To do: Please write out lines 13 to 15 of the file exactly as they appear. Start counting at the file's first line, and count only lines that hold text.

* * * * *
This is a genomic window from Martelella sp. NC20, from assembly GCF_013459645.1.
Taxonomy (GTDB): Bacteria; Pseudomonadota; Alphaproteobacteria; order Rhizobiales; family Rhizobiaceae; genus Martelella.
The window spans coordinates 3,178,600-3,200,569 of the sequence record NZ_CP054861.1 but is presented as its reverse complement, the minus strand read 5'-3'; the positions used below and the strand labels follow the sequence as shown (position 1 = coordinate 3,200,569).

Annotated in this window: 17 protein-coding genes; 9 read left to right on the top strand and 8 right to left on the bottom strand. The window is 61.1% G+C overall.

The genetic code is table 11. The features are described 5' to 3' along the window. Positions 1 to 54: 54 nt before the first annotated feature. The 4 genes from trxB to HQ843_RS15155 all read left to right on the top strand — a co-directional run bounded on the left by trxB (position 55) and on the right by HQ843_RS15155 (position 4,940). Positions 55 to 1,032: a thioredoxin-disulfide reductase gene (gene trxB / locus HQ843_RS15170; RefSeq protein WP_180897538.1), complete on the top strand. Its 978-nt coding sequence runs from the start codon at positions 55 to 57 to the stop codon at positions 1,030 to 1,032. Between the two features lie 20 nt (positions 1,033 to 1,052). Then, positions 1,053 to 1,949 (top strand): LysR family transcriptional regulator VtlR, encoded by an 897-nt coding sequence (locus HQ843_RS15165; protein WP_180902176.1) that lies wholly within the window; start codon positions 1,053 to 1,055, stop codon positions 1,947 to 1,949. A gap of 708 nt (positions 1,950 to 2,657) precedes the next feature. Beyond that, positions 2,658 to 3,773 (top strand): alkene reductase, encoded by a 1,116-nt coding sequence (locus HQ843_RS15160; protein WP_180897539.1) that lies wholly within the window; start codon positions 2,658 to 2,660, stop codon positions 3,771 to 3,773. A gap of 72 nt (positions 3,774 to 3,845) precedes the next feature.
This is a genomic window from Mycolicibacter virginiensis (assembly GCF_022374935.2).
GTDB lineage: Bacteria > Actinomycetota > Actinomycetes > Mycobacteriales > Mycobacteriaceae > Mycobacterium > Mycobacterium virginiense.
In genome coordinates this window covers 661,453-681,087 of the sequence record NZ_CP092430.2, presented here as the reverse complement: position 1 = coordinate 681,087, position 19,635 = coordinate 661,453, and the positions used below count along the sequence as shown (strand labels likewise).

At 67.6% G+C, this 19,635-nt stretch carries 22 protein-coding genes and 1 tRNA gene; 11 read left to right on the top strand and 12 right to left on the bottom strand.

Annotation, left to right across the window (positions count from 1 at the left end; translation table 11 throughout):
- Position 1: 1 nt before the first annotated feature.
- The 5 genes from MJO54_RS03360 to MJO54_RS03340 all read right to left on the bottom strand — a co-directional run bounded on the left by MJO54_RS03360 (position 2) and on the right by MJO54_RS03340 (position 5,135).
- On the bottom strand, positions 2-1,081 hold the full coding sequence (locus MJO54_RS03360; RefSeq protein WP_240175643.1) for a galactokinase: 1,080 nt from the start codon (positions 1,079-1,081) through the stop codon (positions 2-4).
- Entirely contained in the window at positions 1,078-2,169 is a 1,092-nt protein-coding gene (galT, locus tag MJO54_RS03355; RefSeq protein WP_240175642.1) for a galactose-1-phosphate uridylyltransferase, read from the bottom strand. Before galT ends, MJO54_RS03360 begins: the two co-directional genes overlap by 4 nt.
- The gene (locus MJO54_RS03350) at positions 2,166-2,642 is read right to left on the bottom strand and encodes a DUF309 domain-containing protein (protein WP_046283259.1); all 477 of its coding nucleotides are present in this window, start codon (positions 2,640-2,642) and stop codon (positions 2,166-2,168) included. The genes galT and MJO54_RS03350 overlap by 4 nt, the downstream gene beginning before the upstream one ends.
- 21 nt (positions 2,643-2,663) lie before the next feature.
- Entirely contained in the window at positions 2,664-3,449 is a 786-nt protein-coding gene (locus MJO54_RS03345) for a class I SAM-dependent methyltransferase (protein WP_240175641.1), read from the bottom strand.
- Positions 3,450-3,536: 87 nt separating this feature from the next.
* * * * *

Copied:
- On the bottom strand, positions 2-1,081 hold the full coding sequence (locus MJO54_RS03360; RefSeq protein WP_240175643.1) for a galactokinase: 1,080 nt from the start codon (positions 1,079-1,081) through the stop codon (positions 2-4).
- Entirely contained in the window at positions 1,078-2,169 is a 1,092-nt protein-coding gene (galT, locus tag MJO54_RS03355; RefSeq protein WP_240175642.1) for a galactose-1-phosphate uridylyltransferase, read from the bottom strand. Before galT ends, MJO54_RS03360 begins: the two co-directional genes overlap by 4 nt.
- The gene (locus MJO54_RS03350) at positions 2,166-2,642 is read right to left on the bottom strand and encodes a DUF309 domain-containing protein (protein WP_046283259.1); all 477 of its coding nucleotides are present in this window, start codon (positions 2,640-2,642) and stop codon (positions 2,166-2,168) included. The genes galT and MJO54_RS03350 overlap by 4 nt, the downstream gene beginning before the upstream one ends.